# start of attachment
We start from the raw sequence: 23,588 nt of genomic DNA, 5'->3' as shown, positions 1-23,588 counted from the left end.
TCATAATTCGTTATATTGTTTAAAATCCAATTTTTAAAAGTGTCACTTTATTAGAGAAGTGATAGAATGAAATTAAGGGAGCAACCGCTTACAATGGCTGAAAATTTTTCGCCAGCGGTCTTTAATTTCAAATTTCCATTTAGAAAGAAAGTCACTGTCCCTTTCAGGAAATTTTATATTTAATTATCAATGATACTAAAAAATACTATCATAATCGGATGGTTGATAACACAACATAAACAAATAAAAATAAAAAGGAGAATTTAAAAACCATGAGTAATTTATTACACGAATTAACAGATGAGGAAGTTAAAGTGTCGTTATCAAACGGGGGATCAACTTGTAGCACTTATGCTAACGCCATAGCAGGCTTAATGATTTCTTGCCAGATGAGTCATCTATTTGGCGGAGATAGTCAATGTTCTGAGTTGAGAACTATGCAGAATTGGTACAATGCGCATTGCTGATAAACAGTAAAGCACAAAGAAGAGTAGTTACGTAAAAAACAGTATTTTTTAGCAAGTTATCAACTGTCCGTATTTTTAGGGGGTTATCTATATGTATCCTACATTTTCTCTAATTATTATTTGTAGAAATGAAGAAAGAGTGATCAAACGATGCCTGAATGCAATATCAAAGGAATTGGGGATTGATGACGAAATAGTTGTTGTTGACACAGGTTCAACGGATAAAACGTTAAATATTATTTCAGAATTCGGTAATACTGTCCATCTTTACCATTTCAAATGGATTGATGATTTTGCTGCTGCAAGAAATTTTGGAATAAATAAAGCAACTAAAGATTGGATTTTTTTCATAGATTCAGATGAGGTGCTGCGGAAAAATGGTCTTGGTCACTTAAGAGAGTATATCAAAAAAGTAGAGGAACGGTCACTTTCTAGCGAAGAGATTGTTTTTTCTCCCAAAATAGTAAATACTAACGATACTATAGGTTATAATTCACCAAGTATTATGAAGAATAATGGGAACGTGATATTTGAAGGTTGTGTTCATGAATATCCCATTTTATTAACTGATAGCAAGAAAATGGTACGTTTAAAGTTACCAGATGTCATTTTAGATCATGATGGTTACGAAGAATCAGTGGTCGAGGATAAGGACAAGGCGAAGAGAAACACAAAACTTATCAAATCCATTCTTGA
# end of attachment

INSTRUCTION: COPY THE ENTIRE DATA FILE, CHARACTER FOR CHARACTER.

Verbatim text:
We start from the raw sequence: 23,588 nt of genomic DNA, 5'->3' as shown, positions 1-23,588 counted from the left end.
TCATAATTCGTTATATTGTTTAAAATCCAATTTTTAAAAGTGTCACTTTATTAGAGAAGTGATAGAATGAAATTAAGGGAGCAACCGCTTACAATGGCTGAAAATTTTTCGCCAGCGGTCTTTAATTTCAAATTTCCATTTAGAAAGAAAGTCACTGTCCCTTTCAGGAAATTTTATATTTAATTATCAATGATACTAAAAAATACTATCATAATCGGATGGTTGATAACACAACATAAACAAATAAAAATAAAAAGGAGAATTTAAAAACCATGAGTAATTTATTACACGAATTAACAGATGAGGAAGTTAAAGTGTCGTTATCAAACGGGGGATCAACTTGTAGCACTTATGCTAACGCCATAGCAGGCTTAATGATTTCTTGCCAGATGAGTCATCTATTTGGCGGAGATAGTCAATGTTCTGAGTTGAGAACTATGCAGAATTGGTACAATGCGCATTGCTGATAAACAGTAAAGCACAAAGAAGAGTAGTTACGTAAAAAACAGTATTTTTTAGCAAGTTATCAACTGTCCGTATTTTTAGGGGGTTATCTATATGTATCCTACATTTTCTCTAATTATTATTTGTAGAAATGAAGAAAGAGTGATCAAACGATGCCTGAATGCAATATCAAAGGAATTGGGGATTGATGACGAAATAGTTGTTGTTGACACAGGTTCAACGGATAAAACGTTAAATATTATTTCAGAATTCGGTAATACTGTCCATCTTTACCATTTCAAATGGATTGATGATTTTGCTGCTGCAAGAAATTTTGGAATAAATAAAGCAACTAAAGATTGGATTTTTTTCATAGATTCAGATGAGGTGCTGCGGAAAAATGGTCTTGGTCACTTAAGAGAGTATATCAAAAAAGTAGAGGAACGGTCACTTTCTAGCGAAGAGATTGTTTTTTCTCCCAAAATAGTAAATACTAACGATACTATAGGTTATAATTCACCAAGTATTATGAAGAATAATGGGAACGTGATATTTGAAGGTTGTGTTCATGAATATCCCATTTTATTAACTGATAGCAAGAAAATGGTACGTTTAAAGTTACCAGATGTCATTTTAGATCATGATGGTTACGAAGAATCAGTGGTCGAGGATAAGGACAAGGCGAAGAGAAACACAAAACTTATCAAATCCATTCTTGA